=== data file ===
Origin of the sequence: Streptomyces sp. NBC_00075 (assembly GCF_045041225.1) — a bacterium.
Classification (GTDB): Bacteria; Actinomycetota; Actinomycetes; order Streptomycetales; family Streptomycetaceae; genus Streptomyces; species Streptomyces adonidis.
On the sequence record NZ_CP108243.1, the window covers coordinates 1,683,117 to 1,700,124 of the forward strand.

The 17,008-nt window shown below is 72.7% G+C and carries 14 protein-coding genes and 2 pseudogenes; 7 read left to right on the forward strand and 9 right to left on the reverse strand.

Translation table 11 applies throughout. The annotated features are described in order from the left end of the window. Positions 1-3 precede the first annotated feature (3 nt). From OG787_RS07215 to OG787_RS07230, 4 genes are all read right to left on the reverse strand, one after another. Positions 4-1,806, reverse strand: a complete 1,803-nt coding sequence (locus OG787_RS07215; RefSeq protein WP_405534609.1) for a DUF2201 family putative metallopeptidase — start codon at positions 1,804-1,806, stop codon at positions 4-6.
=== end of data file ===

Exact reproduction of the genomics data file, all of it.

Origin of the sequence: Streptomyces sp. NBC_00075 (assembly GCF_045041225.1) — a bacterium.
Classification (GTDB): Bacteria; Actinomycetota; Actinomycetes; order Streptomycetales; family Streptomycetaceae; genus Streptomyces; species Streptomyces adonidis.
On the sequence record NZ_CP108243.1, the window covers coordinates 1,683,117 to 1,700,124 of the forward strand.

The 17,008-nt window shown below is 72.7% G+C and carries 14 protein-coding genes and 2 pseudogenes; 7 read left to right on the forward strand and 9 right to left on the reverse strand.

Translation table 11 applies throughout. The annotated features are described in order from the left end of the window. Positions 1-3 precede the first annotated feature (3 nt). From OG787_RS07215 to OG787_RS07230, 4 genes are all read right to left on the reverse strand, one after another. Positions 4-1,806, reverse strand: a complete 1,803-nt coding sequence (locus OG787_RS07215; RefSeq protein WP_405534609.1) for a DUF2201 family putative metallopeptidase — start codon at positions 1,804-1,806, stop codon at positions 4-6.